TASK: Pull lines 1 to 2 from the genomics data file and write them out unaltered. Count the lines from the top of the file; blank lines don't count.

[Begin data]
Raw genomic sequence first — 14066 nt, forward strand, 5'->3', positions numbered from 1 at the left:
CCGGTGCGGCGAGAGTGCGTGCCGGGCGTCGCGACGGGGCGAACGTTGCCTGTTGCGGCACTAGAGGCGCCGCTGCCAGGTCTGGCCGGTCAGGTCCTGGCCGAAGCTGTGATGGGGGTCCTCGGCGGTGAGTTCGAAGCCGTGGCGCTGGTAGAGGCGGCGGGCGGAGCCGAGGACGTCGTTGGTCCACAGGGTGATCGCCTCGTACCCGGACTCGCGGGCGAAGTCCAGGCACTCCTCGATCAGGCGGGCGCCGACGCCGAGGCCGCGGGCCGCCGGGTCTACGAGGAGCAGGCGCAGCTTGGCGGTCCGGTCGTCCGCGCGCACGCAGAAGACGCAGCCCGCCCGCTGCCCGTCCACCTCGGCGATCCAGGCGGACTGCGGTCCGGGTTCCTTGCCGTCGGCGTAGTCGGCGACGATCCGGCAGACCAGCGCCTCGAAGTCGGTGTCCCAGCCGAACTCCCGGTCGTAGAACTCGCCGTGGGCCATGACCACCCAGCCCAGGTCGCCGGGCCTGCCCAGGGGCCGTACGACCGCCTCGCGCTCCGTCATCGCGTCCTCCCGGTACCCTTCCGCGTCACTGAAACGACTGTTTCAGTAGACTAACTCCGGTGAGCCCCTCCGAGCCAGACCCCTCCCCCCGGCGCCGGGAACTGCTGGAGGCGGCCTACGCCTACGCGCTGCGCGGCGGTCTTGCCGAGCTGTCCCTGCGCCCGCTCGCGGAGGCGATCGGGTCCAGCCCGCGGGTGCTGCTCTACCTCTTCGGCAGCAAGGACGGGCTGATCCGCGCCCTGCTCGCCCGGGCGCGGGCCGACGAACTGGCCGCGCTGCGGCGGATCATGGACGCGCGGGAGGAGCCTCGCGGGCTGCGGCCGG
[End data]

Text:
Raw genomic sequence first — 14066 nt, forward strand, 5'->3', positions numbered from 1 at the left:
CCGGTGCGGCGAGAGTGCGTGCCGGGCGTCGCGACGGGGCGAACGTTGCCTGTTGCGGCACTAGAGGCGCCGCTGCCAGGTCTGGCCGGTCAGGTCCTGGCCGAAGCTGTGATGGGGGTCCTCGGCGGTGAGTTCGAAGCCGTGGCGCTGGTAGAGGCGGCGGGCGGAGCCGAGGACGTCGTTGGTCCACAGGGTGATCGCCTCGTACCCGGACTCGCGGGCGAAGTCCAGGCACTCCTCGATCAGGCGGGCGCCGACGCCGAGGCCGCGGGCCGCCGGGTCTACGAGGAGCAGGCGCAGCTTGGCGGTCCGGTCGTCCGCGCGCACGCAGAAGACGCAGCCCGCCCGCTGCCCGTCCACCTCGGCGATCCAGGCGGACTGCGGTCCGGGTTCCTTGCCGTCGGCGTAGTCGGCGACGATCCGGCAGACCAGCGCCTCGAAGTCGGTGTCCCAGCCGAACTCCCGGTCGTAGAACTCGCCGTGGGCCATGACCACCCAGCCCAGGTCGCCGGGCCTGCCCAGGGGCCGTACGACCGCCTCGCGCTCCGTCATCGCGTCCTCCCGGTACCCTTCCGCGTCACTGAAACGACTGTTTCAGTAGACTAACTCCGGTGAGCCCCTCCGAGCCAGACCCCTCCCCCCGGCGCCGGGAACTGCTGGAGGCGGCCTACGCCTACGCGCTGCGCGGCGGTCTTGCCGAGCTGTCCCTGCGCCCGCTCGCGGAGGCGATCGGGTCCAGCCCGCGGGTGCTGCTCTACCTCTTCGGCAGCAAGGACGGGCTGATCCGCGCCCTGCTCGCCCGGGCGCGGGCCGACGAACTGGCCGCGCTGCGGCGGATCATGGACGCGCGGGAGGAGCCTCGCGGGCTGCGGCCGG